(Cuju, depicting the emperor and royal officials playing football, by Huang Shen 黃慎, 1755. Image from ChinaArts.)
While busy marking students papers as other university colleagues would be, I manage to squeeze time out of my waking hours to read.
Last night, before taking my routine cold shower, I encounter such an interesting point given by the Irish stand-up comedian Dara Ó Briain , which came to his mind when spending an afternoon in the National Football Museum in Manchester, England.
The English didn't invent football. They codified it, which is a different thing altogether, and a less emotive thing to shout about when you next to qualify for World Cup. You didn't invent football because you didn't invent the ball, or kicking, or fields. We should only be grateful that the Victorians didn't gather together in a room and write the first rules for the use of the wheel, or fire, so that you can claim credit for that as well.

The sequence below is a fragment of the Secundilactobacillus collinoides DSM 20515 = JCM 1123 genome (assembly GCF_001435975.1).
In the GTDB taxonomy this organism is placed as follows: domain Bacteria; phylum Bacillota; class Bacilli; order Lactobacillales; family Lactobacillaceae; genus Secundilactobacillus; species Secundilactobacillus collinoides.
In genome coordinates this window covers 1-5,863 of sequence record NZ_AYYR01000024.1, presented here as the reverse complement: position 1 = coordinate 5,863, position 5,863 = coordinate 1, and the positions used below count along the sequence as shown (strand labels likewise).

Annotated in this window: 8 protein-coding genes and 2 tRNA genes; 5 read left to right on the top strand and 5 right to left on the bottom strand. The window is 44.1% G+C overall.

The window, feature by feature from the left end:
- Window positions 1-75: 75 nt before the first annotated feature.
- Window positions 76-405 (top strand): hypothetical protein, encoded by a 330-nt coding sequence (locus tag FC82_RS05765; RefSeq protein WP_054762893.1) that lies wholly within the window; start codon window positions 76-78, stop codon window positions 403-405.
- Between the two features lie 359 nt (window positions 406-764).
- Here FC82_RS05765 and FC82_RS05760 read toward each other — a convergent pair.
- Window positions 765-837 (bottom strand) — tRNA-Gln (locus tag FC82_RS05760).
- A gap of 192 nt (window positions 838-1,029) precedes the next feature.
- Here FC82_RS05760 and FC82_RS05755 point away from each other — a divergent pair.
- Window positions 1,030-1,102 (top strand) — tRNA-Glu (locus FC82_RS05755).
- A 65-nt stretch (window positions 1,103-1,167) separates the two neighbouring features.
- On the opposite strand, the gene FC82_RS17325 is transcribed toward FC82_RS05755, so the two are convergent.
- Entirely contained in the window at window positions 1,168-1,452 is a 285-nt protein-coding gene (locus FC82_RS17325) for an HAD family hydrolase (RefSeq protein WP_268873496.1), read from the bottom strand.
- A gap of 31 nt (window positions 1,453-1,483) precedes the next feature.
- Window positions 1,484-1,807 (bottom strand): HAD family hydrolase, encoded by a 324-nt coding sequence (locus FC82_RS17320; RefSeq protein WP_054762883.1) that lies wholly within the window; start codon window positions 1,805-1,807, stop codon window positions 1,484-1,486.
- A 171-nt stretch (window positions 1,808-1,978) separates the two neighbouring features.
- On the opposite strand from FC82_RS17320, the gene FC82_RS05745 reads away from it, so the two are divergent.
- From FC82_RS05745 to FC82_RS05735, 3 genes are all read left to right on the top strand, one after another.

quoted from Dara's latest book Tickling the English, p 30.Certainly Dara offered this comment in a playful manner, but he is damn right. The English are not the first to play the ball by foot. Cuju (蹴鞠, literally 'kicking ball') had been a means of military training, as well as a recreational activity for the general public, in Ancient China during the Han Dynasty (206 BC-220 AD).
Some regard cuju as the forerunner of modern association football, of which the history spans only about 150 years. However, cuju began to decline in popularity in China during the Ming Dynasty (1368-1644) and finally replaced by football imported from the West.